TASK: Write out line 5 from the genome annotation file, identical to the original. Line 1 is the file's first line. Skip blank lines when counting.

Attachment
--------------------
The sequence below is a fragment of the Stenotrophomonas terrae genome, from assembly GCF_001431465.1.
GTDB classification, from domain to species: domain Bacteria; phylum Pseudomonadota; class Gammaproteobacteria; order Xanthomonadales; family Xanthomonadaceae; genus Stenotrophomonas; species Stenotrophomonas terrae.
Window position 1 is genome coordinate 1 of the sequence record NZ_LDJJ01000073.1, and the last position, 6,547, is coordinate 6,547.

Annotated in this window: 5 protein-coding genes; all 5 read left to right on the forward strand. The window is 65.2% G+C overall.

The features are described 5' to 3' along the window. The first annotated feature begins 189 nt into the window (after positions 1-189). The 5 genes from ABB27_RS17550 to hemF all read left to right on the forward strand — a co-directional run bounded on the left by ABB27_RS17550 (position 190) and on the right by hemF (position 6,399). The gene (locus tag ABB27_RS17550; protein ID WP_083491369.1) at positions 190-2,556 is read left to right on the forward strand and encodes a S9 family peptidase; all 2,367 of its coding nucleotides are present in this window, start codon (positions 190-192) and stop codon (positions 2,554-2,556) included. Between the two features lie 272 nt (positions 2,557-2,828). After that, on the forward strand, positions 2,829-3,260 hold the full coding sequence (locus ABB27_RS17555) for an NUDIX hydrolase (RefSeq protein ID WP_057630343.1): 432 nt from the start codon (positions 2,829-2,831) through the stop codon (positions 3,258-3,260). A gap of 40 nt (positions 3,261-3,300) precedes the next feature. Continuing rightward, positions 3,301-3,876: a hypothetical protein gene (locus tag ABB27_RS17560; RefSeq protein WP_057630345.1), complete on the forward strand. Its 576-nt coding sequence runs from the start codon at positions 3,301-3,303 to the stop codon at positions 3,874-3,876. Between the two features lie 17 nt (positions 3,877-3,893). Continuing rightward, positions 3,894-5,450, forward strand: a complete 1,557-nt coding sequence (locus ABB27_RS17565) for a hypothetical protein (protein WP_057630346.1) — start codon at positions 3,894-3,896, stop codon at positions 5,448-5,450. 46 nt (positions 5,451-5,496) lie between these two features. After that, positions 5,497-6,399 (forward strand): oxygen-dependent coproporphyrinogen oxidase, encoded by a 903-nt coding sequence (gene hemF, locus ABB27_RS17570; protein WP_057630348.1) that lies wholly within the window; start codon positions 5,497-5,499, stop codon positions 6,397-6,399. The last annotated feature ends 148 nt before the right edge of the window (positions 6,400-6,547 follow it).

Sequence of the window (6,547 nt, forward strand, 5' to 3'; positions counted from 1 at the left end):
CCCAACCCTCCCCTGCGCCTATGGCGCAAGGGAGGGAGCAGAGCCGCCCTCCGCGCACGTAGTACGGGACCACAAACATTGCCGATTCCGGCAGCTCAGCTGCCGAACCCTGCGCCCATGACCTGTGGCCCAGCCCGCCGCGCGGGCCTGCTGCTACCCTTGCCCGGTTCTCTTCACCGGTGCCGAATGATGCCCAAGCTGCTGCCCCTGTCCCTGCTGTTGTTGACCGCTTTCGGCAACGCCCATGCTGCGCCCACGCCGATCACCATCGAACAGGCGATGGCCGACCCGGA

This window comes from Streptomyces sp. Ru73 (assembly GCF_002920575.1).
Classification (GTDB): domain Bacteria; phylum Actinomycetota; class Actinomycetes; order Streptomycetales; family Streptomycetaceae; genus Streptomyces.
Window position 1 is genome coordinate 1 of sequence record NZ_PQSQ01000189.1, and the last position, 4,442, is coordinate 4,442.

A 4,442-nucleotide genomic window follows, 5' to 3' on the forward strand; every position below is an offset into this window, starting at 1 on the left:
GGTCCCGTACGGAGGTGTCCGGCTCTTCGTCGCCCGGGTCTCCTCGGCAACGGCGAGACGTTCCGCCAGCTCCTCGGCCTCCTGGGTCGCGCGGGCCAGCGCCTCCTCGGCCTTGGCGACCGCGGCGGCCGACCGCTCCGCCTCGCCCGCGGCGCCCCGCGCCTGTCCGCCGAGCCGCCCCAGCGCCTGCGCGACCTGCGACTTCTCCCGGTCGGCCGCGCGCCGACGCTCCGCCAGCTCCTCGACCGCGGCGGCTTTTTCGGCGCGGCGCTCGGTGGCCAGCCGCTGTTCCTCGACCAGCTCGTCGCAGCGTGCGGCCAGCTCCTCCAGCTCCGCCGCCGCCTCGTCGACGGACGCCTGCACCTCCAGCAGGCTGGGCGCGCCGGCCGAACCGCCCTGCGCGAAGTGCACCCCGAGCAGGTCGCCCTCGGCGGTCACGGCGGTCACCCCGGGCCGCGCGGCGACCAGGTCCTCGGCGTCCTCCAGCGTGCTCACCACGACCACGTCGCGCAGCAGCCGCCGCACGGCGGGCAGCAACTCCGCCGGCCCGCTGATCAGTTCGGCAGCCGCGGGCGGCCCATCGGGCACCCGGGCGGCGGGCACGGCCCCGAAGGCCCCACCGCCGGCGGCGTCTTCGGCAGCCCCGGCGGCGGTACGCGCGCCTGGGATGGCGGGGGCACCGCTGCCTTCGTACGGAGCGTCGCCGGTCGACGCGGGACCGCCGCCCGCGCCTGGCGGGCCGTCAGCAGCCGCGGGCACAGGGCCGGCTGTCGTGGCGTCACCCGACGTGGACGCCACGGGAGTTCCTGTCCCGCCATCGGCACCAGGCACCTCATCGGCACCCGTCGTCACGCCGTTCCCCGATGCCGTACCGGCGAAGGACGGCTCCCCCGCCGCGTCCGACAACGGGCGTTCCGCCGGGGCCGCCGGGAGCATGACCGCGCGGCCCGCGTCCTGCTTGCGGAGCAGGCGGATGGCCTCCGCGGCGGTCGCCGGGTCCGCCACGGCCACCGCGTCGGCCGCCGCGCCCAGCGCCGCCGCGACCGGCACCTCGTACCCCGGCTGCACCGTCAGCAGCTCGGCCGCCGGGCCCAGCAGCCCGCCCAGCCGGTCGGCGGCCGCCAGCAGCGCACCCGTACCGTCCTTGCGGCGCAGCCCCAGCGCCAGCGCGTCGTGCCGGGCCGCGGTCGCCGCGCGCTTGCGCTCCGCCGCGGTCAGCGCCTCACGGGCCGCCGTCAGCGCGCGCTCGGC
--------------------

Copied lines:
The features are described 5' to 3' along the window. The first annotated feature begins 189 nt into the window (after positions 1-189). The 5 genes from ABB27_RS17550 to hemF all read left to right on the forward strand — a co-directional run bounded on the left by ABB27_RS17550 (position 190) and on the right by hemF (position 6,399). The gene (locus tag ABB27_RS17550; protein ID WP_083491369.1) at positions 190-2,556 is read left to right on the forward strand and encodes a S9 family peptidase; all 2,367 of its coding nucleotides are present in this window, start codon (positions 190-192) and stop codon (positions 2,554-2,556) included. Between the two features lie 272 nt (positions 2,557-2,828). After that, on the forward strand, positions 2,829-3,260 hold the full coding sequence (locus ABB27_RS17555) for an NUDIX hydrolase (RefSeq protein ID WP_057630343.1): 432 nt from the start codon (positions 2,829-2,831) through the stop codon (positions 3,258-3,260). A gap of 40 nt (positions 3,261-3,300) precedes the next feature. Continuing rightward, positions 3,301-3,876: a hypothetical protein gene (locus tag ABB27_RS17560; RefSeq protein WP_057630345.1), complete on the forward strand. Its 576-nt coding sequence runs from the start codon at positions 3,301-3,303 to the stop codon at positions 3,874-3,876. Between the two features lie 17 nt (positions 3,877-3,893). Continuing rightward, positions 3,894-5,450, forward strand: a complete 1,557-nt coding sequence (locus ABB27_RS17565) for a hypothetical protein (protein WP_057630346.1) — start codon at positions 3,894-3,896, stop codon at positions 5,448-5,450. 46 nt (positions 5,451-5,496) lie between these two features. After that, positions 5,497-6,399 (forward strand): oxygen-dependent coproporphyrinogen oxidase, encoded by a 903-nt coding sequence (gene hemF, locus ABB27_RS17570; protein WP_057630348.1) that lies wholly within the window; start codon positions 5,497-5,499, stop codon positions 6,397-6,399. The last annotated feature ends 148 nt before the right edge of the window (positions 6,400-6,547 follow it).